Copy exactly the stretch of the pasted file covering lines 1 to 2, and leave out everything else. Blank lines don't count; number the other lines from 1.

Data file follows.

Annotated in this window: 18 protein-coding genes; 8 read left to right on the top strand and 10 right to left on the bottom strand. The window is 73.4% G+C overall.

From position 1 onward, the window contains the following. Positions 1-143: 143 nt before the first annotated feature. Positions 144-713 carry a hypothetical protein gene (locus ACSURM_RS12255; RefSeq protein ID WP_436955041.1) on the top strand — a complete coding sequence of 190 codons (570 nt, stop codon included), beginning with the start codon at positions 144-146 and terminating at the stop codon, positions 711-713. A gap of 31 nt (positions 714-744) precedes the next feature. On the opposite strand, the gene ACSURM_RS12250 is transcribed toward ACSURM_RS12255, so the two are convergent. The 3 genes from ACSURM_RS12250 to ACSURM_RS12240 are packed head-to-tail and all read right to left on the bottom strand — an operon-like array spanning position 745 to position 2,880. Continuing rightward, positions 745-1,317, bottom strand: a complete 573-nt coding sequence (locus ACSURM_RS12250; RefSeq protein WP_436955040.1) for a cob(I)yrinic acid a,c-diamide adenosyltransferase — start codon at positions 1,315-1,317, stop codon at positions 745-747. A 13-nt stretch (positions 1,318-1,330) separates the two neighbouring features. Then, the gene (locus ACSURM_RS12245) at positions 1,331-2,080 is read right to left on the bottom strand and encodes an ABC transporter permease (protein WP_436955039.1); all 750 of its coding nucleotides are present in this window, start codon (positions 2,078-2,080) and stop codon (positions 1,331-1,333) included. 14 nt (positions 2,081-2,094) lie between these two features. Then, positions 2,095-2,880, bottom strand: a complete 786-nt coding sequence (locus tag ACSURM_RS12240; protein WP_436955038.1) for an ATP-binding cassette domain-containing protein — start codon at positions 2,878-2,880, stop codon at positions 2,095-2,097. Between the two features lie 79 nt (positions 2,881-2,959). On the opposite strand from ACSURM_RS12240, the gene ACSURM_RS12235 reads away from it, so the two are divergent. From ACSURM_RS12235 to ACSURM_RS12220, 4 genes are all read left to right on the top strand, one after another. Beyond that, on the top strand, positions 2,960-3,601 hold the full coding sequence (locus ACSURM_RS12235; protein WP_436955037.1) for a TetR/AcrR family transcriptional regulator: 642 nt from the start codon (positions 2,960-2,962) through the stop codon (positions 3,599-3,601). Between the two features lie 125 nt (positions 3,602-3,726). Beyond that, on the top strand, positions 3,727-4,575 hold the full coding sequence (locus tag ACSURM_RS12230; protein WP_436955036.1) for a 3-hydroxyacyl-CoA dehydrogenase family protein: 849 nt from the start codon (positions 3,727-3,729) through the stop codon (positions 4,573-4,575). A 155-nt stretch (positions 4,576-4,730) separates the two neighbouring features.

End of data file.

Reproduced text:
Annotated in this window: 18 protein-coding genes; 8 read left to right on the top strand and 10 right to left on the bottom strand. The window is 73.4% G+C overall.

From position 1 onward, the window contains the following. Positions 1-143: 143 nt before the first annotated feature. Positions 144-713 carry a hypothetical protein gene (locus ACSURM_RS12255; RefSeq protein ID WP_436955041.1) on the top strand — a complete coding sequence of 190 codons (570 nt, stop codon included), beginning with the start codon at positions 144-146 and terminating at the stop codon, positions 711-713. A gap of 31 nt (positions 714-744) precedes the next feature. On the opposite strand, the gene ACSURM_RS12250 is transcribed toward ACSURM_RS12255, so the two are convergent. The 3 genes from ACSURM_RS12250 to ACSURM_RS12240 are packed head-to-tail and all read right to left on the bottom strand — an operon-like array spanning position 745 to position 2,880. Continuing rightward, positions 745-1,317, bottom strand: a complete 573-nt coding sequence (locus ACSURM_RS12250; RefSeq protein WP_436955040.1) for a cob(I)yrinic acid a,c-diamide adenosyltransferase — start codon at positions 1,315-1,317, stop codon at positions 745-747. A 13-nt stretch (positions 1,318-1,330) separates the two neighbouring features. Then, the gene (locus ACSURM_RS12245) at positions 1,331-2,080 is read right to left on the bottom strand and encodes an ABC transporter permease (protein WP_436955039.1); all 750 of its coding nucleotides are present in this window, start codon (positions 2,078-2,080) and stop codon (positions 1,331-1,333) included. 14 nt (positions 2,081-2,094) lie between these two features. Then, positions 2,095-2,880, bottom strand: a complete 786-nt coding sequence (locus tag ACSURM_RS12240; protein WP_436955038.1) for an ATP-binding cassette domain-containing protein — start codon at positions 2,878-2,880, stop codon at positions 2,095-2,097. Between the two features lie 79 nt (positions 2,881-2,959). On the opposite strand from ACSURM_RS12240, the gene ACSURM_RS12235 reads away from it, so the two are divergent. From ACSURM_RS12235 to ACSURM_RS12220, 4 genes are all read left to right on the top strand, one after another. Beyond that, on the top strand, positions 2,960-3,601 hold the full coding sequence (locus ACSURM_RS12235; protein WP_436955037.1) for a TetR/AcrR family transcriptional regulator: 642 nt from the start codon (positions 2,960-2,962) through the stop codon (positions 3,599-3,601). Between the two features lie 125 nt (positions 3,602-3,726). Beyond that, on the top strand, positions 3,727-4,575 hold the full coding sequence (locus tag ACSURM_RS12230; protein WP_436955036.1) for a 3-hydroxyacyl-CoA dehydrogenase family protein: 849 nt from the start codon (positions 3,727-3,729) through the stop codon (positions 4,573-4,575). A 155-nt stretch (positions 4,576-4,730) separates the two neighbouring features.